AG Brnovich Asks Judge to Reject Google’s $13 Million ‘Wi-Spy’ Class Action Settlement

Under Proposed Settlement Harmed Consumers Will Not Be Compensated

U.S. District Court, North District of California – Attorney General Mark Brnovich is asking a federal judge to reject Google’s $13 million class action settlement regarding its ‘Wi-Spy’ scandal that would send all of the money to attorneys and select organizations instead of harmed consumers.

Today, O.H. Skinner, Solicitor General for the Arizona Attorney General’s Office, argued the states’ case at the U.S. District Court, North District of California.

The $13 million settlement stems from a 2010 class action lawsuit where Google’s Street View cars collected millions of consumers’ private data (emails, passwords, usernames, etc.) off their WiFi networks without consumers even knowing. Under the current proposed settlement, harmed consumers would receive nothing from the $13 million cash fund. Instead, Google would pay $4 million to attorneys and $8.75 million to select organizations that have nothing to do with the lawsuit. Similar “cy pres-only” settlements, where class members receive no direct benefit, have garnered the attention of federal courts across the country, including the Supreme Court.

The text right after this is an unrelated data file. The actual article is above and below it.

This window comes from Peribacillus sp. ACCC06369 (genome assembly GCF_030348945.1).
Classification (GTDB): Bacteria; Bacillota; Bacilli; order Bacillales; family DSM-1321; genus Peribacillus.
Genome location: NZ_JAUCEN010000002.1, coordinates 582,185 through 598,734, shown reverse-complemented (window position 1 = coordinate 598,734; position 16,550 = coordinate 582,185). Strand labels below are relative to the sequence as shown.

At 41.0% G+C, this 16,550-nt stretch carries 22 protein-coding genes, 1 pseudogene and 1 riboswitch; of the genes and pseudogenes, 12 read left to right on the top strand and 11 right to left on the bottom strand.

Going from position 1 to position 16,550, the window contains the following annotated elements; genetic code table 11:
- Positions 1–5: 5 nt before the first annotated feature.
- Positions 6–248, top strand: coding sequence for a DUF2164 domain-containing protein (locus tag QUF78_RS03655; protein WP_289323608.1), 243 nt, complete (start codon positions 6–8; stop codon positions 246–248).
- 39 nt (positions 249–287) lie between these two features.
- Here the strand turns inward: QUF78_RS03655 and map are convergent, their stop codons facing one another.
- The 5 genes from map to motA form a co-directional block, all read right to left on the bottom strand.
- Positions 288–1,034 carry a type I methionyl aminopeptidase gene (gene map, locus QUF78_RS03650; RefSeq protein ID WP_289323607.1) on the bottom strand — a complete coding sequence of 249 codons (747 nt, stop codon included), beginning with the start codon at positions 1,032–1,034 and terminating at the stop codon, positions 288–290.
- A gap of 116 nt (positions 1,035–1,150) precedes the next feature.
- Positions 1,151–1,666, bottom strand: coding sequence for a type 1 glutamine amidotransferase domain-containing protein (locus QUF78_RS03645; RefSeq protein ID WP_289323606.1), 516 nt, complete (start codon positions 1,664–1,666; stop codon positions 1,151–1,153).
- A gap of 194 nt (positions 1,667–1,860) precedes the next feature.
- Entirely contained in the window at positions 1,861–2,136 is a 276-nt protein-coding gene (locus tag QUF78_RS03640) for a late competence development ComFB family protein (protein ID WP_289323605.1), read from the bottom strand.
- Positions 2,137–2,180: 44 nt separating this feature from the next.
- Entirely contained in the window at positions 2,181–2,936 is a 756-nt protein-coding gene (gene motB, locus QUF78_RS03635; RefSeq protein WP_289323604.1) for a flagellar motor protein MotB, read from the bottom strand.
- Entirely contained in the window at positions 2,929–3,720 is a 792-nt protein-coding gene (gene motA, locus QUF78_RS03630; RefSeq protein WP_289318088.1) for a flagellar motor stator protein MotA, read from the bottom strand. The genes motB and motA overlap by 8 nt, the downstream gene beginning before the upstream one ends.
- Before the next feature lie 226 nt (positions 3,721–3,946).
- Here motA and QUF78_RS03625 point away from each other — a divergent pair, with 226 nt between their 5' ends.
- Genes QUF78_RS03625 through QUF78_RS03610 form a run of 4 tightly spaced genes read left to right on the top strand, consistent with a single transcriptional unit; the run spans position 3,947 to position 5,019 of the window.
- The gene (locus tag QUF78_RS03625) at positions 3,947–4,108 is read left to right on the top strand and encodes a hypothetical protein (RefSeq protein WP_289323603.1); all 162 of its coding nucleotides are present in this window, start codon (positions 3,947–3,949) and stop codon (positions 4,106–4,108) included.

“Google admitted to violating people’s privacy, and instead of paying harmed consumers, the tech giant wants to give millions of dollars to organizations that have nothing to do with the litigation,” said Attorney General Mark Brnovich. “Settlements like this leave consumers without a leg to stand on, and help propagate the ongoing trend of companies taking our privacy concerns for granted.”

Last month, the Attorney General’s Office filed an amicus brief on behalf of nine states urging the Court to reject the settlement.

Attorney General Brnovich continues to lead bipartisan efforts to continue to protect consumers from being abused in connection with class action settlements. Since 2015, the Attorney General's Office (AGO) has objected to nearly two dozen class action settlements where consumers were not adequately compensated. AGO efforts have produced meaningful results for consumers, including improved settlement terms that ensured consumers received the real benefits from settlements.

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